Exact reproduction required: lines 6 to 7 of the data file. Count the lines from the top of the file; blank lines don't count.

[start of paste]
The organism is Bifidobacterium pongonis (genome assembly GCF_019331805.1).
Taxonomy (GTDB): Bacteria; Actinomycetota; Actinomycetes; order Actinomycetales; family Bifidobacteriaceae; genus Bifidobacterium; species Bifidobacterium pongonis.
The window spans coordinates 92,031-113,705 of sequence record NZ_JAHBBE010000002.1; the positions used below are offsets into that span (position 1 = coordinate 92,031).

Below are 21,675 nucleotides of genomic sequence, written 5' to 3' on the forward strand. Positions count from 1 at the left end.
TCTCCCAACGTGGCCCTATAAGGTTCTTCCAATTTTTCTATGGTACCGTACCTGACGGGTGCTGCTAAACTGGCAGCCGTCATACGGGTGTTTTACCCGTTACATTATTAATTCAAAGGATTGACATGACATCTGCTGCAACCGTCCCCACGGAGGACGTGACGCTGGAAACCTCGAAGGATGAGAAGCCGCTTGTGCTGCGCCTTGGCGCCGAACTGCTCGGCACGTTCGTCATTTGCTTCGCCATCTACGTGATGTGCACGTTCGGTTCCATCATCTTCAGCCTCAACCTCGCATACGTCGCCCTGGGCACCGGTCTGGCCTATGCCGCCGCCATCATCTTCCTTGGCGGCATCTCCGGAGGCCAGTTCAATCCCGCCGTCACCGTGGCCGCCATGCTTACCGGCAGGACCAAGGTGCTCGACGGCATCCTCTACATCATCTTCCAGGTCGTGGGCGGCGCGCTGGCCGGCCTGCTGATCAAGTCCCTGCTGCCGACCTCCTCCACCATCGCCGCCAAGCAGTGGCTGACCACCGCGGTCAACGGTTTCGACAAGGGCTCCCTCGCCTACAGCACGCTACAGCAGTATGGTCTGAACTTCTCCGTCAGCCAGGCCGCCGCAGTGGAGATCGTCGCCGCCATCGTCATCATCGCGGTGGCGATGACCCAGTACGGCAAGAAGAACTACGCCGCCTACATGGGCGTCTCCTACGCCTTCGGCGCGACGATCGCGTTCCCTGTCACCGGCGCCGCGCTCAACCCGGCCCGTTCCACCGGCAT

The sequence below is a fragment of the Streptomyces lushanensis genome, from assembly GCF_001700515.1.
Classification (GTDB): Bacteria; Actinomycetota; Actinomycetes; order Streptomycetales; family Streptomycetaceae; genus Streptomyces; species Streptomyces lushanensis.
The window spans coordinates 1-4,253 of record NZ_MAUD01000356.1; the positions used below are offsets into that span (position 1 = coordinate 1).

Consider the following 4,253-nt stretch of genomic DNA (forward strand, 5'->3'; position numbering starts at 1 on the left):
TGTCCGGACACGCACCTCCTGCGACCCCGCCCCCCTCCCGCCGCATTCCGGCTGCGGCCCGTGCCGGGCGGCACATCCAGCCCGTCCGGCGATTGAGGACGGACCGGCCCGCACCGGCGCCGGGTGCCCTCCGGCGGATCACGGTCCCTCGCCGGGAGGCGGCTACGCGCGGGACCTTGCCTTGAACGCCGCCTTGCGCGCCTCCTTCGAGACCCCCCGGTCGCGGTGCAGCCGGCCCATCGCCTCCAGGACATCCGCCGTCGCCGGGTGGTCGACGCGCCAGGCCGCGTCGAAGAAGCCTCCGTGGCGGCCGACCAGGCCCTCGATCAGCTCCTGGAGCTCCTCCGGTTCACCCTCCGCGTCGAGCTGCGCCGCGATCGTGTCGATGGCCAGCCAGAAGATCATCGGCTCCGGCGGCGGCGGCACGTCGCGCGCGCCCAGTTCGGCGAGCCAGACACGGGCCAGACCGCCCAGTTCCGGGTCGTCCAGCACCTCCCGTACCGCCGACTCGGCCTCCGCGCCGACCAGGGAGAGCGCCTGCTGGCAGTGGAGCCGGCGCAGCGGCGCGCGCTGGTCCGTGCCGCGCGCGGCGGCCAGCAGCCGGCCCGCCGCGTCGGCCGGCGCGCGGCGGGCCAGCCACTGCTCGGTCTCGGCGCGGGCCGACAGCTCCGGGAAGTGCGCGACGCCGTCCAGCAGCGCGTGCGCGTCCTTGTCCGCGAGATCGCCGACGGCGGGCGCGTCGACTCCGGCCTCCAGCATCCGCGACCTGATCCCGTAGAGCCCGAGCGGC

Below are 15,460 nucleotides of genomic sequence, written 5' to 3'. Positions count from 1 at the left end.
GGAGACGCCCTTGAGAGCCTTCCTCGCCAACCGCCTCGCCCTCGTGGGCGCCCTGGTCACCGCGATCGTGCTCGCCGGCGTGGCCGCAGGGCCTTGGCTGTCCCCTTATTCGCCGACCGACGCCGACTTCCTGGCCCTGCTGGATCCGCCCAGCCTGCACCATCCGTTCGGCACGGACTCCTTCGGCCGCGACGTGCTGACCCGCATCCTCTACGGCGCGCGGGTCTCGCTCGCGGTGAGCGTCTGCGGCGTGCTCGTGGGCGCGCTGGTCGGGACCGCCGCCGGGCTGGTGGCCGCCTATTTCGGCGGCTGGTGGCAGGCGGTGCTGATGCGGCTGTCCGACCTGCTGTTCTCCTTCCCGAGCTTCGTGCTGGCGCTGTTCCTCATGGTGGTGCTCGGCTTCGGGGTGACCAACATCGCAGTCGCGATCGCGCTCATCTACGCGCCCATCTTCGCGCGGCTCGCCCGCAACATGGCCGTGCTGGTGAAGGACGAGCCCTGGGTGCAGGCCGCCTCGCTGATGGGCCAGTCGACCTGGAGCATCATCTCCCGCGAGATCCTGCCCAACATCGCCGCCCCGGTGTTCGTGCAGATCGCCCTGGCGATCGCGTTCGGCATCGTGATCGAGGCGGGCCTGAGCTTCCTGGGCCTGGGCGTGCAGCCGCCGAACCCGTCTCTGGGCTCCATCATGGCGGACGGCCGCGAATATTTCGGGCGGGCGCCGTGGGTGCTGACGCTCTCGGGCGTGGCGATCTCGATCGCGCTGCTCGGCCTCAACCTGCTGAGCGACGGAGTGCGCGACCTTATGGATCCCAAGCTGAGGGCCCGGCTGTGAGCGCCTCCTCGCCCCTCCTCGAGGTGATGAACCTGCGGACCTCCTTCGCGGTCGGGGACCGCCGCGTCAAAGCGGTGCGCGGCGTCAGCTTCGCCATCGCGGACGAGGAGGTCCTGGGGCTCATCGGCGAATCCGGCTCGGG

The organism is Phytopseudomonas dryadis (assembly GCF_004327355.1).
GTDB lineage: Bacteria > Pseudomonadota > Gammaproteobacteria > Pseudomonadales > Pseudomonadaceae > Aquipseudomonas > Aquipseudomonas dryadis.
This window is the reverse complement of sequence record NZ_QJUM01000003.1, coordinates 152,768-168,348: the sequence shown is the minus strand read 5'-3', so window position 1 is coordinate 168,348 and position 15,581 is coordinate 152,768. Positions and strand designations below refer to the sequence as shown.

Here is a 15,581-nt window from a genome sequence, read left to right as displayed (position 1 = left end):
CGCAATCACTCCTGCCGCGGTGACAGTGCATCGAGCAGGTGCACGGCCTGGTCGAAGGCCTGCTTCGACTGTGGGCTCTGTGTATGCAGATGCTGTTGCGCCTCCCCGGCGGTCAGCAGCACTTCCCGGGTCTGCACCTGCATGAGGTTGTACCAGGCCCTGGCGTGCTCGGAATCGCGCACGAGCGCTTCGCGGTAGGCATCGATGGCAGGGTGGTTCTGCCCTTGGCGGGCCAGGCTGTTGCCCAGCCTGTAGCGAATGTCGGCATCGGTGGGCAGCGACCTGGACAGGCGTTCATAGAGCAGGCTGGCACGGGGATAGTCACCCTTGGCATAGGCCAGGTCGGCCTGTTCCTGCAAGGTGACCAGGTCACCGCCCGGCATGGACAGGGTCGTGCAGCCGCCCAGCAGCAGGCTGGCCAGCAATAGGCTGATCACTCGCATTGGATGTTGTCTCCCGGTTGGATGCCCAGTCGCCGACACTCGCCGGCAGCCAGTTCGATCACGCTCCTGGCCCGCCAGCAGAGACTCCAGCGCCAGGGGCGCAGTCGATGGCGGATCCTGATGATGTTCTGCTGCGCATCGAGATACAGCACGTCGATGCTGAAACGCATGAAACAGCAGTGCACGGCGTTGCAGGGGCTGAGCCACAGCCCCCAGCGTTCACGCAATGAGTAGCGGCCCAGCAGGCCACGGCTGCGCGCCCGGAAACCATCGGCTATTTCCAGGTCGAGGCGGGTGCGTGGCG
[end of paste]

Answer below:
The sequence below is a fragment of the Streptomyces lushanensis genome, from assembly GCF_001700515.1.
Classification (GTDB): Bacteria; Actinomycetota; Actinomycetes; order Streptomycetales; family Streptomycetaceae; genus Streptomyces; species Streptomyces lushanensis.